Garrod, A. (2002). Cultural safety: Living with a disability. Whitireia Nursing Journal, 9, 14-19. Every unique person living with a disability is part of a wider disability culture. This culture shares their experiences, values, beliefs and their general ways of life. Within a population, the disability culture has minimal power due to being the minority. Annette Garrod reminds us about the significance of reflecting on your beliefs and attitudes when caring for patients with disabilities. This would allow the patient to partake in decision making about their care and as a result the patients physical, mental and emotional wellbeing would be upheld. She admits upon reflection, she noticed her lack of confidence and inability to connect with her patients effectively, and was unable to give the patient the right information for them to receive holistic care and support. Empowerment needs to be considered when nursing a patient with a disability. The nurse needs to be able to give the patient support and correspond on their behalf, to help them if they are unable to understand or articulate their requirements and to see the patient as an individual rather than just seeing their disability. When caring for patients with disabilities in a culturally safe manner, positive language, good communication skills, kind advice, support and an encouraging outlook are very important. (205)
Hughes, M., & Farrow, T. (2007). Caring for obese patients in a culturally safe way. Kai Tiaki Nursing New Zealand, 13(4), 14-15. Nursing’s ideas on obesity are constructed by cultures influenced by, the “western” model of a perfect body, the bio-medical model that sees obesity as a disease and thoughts around obese individuals being the sole cause of their condition. Cultural safety needs to be practiced, regardful of difference, when caring for obese clients. Nurses must reflect on their caring to make sure they are not merely replicating the bio-medical model. Different cultures have diverse beliefs towards obesity. These differences could affect the patient/nurse relationship, and the nurse should be aware of their patient’s beliefs about obesity. Nurses also need to be mindful of their own beliefs about obesity to stay away from bringing shame upon their client. Often, obese patients will be judged by health care providers believing their condition was all their own doing, therefore believing they don’t deserve the same health care as a person who ‘looks after themselves’, which in turn can lead to worse health outcomes. Nurse-led clinics may be the answer for people struggling with their weight, as it would be a friendly, non-judgemental and safe environment. Support and growing self-regard is vital for success in their road to recovery. (194)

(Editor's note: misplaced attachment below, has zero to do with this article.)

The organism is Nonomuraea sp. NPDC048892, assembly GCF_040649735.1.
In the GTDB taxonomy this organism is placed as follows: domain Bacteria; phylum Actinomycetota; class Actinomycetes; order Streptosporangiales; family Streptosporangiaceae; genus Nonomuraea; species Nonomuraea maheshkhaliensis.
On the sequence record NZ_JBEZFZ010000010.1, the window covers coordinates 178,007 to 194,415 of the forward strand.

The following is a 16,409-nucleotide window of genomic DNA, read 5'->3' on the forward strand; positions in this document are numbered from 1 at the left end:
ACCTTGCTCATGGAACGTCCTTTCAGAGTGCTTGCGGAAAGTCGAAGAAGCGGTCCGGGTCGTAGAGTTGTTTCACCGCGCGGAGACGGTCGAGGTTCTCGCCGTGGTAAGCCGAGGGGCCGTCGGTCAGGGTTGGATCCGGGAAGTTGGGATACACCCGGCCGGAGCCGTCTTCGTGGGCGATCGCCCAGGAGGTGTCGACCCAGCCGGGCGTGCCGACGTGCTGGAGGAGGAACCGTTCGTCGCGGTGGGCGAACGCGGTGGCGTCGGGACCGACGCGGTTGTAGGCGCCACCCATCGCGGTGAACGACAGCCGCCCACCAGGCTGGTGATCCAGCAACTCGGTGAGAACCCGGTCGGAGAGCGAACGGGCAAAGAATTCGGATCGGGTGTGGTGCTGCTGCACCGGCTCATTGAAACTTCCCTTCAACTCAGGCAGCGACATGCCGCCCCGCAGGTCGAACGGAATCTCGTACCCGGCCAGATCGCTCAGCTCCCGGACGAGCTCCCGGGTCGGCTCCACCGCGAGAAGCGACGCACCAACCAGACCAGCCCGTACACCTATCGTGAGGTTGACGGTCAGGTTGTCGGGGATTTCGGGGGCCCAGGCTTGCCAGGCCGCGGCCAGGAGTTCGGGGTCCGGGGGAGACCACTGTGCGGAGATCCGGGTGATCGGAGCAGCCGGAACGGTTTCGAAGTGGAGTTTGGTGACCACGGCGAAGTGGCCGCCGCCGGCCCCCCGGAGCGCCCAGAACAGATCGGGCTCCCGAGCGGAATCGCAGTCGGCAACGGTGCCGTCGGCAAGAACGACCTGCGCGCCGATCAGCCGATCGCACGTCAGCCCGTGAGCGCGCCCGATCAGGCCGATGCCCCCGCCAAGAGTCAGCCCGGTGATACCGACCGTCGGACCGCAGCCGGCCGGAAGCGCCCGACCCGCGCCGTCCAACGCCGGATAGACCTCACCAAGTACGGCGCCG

Kruske, S., Kildea, S., & Barclay, L. (2006). Cultural safety and maternity care for Aboriginal and Torres Strait Islander Australians. Women and Birth, 19(3), 73-77. The concept of cultural safety, developed by Mãori nurses in New Zealand, provides a great opportunity to improve the delivery of maternity services to the Aboriginal and Torres Strait Islander women of Australia. Rather than teach midwives and nurses about components of different cultures, cultural safety asks the health practitioner to discover their own cultures. With cultural safety in mind, their aims are to be unbiased and non-judgemental. Nurses and midwives belong to a culture of their own. This culture can become very intimidating to the client and leave them feeling powerless and possibly alienate them from the service. They should also be mindful of the amount of confusing medical language they use and even offensive clothing as this could be domineering and isolating. An important thing to remember, the care provider can never assume they have supplied the care in a culturally safe manner, for the...